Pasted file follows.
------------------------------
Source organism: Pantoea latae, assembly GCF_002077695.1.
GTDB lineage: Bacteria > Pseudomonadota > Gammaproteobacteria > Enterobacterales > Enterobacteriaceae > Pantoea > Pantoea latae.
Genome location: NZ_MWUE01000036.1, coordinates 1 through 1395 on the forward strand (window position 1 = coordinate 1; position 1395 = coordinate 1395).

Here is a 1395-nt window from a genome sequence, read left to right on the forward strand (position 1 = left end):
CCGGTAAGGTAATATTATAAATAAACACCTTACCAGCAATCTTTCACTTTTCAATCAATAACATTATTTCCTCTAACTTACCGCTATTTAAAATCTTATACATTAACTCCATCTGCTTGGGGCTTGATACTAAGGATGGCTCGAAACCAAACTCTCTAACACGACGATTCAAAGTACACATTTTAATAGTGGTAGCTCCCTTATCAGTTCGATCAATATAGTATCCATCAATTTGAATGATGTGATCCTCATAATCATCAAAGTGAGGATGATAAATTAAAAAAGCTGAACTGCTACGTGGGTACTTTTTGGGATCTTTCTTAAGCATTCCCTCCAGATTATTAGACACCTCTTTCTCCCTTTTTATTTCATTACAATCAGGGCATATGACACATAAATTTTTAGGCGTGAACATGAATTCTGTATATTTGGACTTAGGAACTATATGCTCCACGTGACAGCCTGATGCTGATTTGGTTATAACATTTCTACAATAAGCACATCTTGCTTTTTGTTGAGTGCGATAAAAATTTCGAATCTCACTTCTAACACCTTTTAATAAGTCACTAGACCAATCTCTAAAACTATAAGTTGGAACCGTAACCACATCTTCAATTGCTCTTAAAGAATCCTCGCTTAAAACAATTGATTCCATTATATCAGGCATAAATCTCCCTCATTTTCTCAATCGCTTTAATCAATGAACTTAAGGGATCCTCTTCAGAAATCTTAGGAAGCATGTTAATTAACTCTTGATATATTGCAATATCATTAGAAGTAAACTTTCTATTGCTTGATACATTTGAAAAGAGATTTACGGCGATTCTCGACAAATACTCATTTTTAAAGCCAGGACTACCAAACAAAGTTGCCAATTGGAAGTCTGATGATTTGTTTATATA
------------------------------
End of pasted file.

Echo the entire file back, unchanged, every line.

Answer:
Source organism: Pantoea latae, assembly GCF_002077695.1.
GTDB lineage: Bacteria > Pseudomonadota > Gammaproteobacteria > Enterobacterales > Enterobacteriaceae > Pantoea > Pantoea latae.
Genome location: NZ_MWUE01000036.1, coordinates 1 through 1395 on the forward strand (window position 1 = coordinate 1; position 1395 = coordinate 1395).

Here is a 1395-nt window from a genome sequence, read left to right on the forward strand (position 1 = left end):
CCGGTAAGGTAATATTATAAATAAACACCTTACCAGCAATCTTTCACTTTTCAATCAATAACATTATTTCCTCTAACTTACCGCTATTTAAAATCTTATACATTAACTCCATCTGCTTGGGGCTTGATACTAAGGATGGCTCGAAACCAAACTCTCTAACACGACGATTCAAAGTACACATTTTAATAGTGGTAGCTCCCTTATCAGTTCGATCAATATAGTATCCATCAATTTGAATGATGTGATCCTCATAATCATCAAAGTGAGGATGATAAATTAAAAAAGCTGAACTGCTACGTGGGTACTTTTTGGGATCTTTCTTAAGCATTCCCTCCAGATTATTAGACACCTCTTTCTCCCTTTTTATTTCATTACAATCAGGGCATATGACACATAAATTTTTAGGCGTGAACATGAATTCTGTATATTTGGACTTAGGAACTATATGCTCCACGTGACAGCCTGATGCTGATTTGGTTATAACATTTCTACAATAAGCACATCTTGCTTTTTGTTGAGTGCGATAAAAATTTCGAATCTCACTTCTAACACCTTTTAATAAGTCACTAGACCAATCTCTAAAACTATAAGTTGGAACCGTAACCACATCTTCAATTGCTCTTAAAGAATCCTCGCTTAAAACAATTGATTCCATTATATCAGGCATAAATCTCCCTCATTTTCTCAATCGCTTTAATCAATGAACTTAAGGGATCCTCTTCAGAAATCTTAGGAAGCATGTTAATTAACTCTTGATATATTGCAATATCATTAGAAGTAAACTTTCTATTGCTTGATACATTTGAAAAGAGATTTACGGCGATTCTCGACAAATACTCATTTTTAAAGCCAGGACTACCAAACAAAGTTGCCAATTGGAAGTCTGATGATTTGTTTATATA